Sleep Increases Blood Flow

During deeper REM sleep (rapid eye movement), many tissues in the body, including muscles, see a significant uptick in blood flow. Blood brings with it oxygen and nutrients to damaged areas, helping with cellular regeneration, tissue repair, muscle growth, and muscle recovery.

Sleep Secrets Certain Hormones

During some stages of the sleep cycle, including non-REM sleep, your body sends signals to the pituitary gland, activating it to release beneficial hormones. Included in this cascade of healing hormones is HGH or growth hormone. Along with nutrients from the blood, growth hormone aids in cellular repair and tissue regeneration, increasing athletic performance.

Brings Down Inflammation

Tissues become inflamed when damaged during high-intensity workouts; this is your body’s natural sign that it is fighting a cellular problem. During sleep, the body releases another substance called prolactin, which helps to regulate inflammation. Less inflammation means that your body can more efficiently and swiftly recover.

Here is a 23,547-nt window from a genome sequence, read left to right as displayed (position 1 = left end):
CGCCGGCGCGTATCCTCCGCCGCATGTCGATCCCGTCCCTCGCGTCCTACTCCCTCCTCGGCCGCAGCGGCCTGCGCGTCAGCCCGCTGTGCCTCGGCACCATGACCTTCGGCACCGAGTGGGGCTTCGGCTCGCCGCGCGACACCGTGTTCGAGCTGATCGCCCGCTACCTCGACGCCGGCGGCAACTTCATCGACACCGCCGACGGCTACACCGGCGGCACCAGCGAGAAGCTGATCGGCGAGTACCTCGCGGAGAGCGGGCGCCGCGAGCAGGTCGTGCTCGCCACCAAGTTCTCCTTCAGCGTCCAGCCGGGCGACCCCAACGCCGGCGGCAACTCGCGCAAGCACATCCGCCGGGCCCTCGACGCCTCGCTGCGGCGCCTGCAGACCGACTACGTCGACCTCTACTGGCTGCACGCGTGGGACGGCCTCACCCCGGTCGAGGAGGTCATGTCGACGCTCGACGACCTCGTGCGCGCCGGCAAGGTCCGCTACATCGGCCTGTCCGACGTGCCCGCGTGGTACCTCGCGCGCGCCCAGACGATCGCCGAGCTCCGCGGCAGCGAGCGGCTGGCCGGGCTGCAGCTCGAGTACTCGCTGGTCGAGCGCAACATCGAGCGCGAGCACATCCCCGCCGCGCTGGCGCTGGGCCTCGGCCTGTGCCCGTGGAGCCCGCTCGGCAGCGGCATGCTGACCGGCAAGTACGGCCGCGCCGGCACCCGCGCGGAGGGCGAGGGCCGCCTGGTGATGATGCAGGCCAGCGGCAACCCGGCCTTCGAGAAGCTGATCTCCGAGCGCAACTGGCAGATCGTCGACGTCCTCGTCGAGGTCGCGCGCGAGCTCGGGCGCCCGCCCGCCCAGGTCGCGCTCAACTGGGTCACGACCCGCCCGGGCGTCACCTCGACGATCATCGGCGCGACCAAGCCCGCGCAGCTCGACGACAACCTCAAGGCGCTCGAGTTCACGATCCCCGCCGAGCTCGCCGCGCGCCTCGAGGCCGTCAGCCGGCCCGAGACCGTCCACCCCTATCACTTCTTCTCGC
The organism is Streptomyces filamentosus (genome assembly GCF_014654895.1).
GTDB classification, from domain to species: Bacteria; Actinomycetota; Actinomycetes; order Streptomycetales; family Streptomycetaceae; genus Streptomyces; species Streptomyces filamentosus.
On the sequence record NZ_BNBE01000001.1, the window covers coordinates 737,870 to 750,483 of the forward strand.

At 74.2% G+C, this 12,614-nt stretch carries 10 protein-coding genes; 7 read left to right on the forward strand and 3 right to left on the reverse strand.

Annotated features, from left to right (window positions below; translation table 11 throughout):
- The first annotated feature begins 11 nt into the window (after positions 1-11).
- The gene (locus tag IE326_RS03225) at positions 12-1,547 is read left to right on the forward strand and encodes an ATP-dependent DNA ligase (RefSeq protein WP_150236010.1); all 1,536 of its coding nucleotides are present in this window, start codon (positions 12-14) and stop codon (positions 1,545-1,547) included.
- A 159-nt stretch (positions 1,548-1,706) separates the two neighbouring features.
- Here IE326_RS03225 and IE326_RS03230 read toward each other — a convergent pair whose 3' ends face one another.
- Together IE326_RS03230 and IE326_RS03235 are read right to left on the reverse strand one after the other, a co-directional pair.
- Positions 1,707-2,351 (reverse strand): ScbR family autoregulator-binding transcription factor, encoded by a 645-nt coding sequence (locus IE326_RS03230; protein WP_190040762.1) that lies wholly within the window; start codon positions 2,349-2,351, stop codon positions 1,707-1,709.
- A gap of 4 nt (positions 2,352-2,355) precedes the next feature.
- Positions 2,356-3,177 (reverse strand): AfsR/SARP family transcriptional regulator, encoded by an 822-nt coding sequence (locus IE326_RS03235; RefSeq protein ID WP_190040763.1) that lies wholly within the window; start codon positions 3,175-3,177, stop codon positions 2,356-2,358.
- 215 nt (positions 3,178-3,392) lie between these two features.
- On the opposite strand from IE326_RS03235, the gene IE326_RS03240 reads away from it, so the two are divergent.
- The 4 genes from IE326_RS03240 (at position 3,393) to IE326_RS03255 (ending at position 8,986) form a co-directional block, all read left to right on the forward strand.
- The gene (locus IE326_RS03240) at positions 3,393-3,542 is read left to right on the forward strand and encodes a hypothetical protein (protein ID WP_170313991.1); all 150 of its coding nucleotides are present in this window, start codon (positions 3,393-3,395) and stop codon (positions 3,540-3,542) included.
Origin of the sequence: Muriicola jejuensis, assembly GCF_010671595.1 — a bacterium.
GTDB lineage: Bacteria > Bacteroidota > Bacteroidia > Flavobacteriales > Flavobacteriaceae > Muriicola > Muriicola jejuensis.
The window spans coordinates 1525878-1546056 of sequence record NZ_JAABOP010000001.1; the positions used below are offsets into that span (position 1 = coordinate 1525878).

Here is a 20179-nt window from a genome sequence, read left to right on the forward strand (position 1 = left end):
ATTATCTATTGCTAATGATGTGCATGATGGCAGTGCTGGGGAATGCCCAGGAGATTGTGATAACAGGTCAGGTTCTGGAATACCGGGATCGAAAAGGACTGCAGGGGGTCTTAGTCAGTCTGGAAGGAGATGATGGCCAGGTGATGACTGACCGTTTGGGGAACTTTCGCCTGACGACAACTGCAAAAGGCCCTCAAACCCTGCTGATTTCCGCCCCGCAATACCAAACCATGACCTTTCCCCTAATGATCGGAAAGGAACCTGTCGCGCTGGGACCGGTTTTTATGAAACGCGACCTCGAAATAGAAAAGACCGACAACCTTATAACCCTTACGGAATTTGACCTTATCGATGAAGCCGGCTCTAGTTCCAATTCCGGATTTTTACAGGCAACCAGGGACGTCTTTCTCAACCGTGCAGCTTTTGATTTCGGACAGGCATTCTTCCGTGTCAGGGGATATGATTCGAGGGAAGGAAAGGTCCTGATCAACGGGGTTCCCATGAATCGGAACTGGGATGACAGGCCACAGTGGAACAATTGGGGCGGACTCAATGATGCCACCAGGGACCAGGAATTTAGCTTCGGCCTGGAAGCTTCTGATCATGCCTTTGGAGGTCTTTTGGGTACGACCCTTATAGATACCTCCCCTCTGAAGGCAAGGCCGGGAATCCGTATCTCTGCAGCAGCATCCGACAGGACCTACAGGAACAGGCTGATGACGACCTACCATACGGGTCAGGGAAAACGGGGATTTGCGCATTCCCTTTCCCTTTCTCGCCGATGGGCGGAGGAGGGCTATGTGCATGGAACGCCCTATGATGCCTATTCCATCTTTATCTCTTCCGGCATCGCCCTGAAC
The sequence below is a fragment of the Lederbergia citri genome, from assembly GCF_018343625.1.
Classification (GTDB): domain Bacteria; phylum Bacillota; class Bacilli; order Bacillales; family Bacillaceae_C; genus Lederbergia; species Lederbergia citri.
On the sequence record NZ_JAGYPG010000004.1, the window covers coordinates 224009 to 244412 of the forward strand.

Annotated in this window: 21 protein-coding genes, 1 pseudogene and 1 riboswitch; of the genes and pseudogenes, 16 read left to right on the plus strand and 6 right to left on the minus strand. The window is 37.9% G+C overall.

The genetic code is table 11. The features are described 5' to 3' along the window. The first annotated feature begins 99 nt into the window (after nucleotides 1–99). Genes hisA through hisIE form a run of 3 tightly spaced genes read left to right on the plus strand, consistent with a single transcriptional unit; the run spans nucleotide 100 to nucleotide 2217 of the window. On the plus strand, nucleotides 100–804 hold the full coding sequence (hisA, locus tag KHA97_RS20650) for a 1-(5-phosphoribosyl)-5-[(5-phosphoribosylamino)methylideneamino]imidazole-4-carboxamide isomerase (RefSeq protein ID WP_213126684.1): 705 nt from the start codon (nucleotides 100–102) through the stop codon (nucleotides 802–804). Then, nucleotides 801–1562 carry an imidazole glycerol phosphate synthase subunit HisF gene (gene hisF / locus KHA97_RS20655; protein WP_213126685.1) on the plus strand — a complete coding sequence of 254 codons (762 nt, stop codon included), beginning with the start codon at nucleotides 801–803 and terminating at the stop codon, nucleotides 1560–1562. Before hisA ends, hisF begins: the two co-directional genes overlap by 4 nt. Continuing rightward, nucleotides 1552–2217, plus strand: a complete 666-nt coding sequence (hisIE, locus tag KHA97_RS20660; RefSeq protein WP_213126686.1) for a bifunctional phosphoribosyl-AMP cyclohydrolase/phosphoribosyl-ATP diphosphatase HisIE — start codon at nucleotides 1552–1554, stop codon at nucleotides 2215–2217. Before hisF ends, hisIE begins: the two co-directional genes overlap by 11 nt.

Proper Sleep Reduces Stress Hormones

Stress hormones, like cortisol, are beneficial to your body during physical activity — they help prepare your tissues for exertion. The problem with stress hormones is that they also suppress your immune system. When we get adequate sleep, cortisol levels drop significantly, allowing our immune system to do its job and repair cells.

How Much Sleep To Get

If you are wondering just how much sleep you need to give your body enough time to rest and restore, it might be a little more than you are used to. While the National Sleep Foundation generally suggests adults should get anywhere from seven to nine hours of sleep per night, you should try to extend your time in bed if you are looking to optimize body recovery.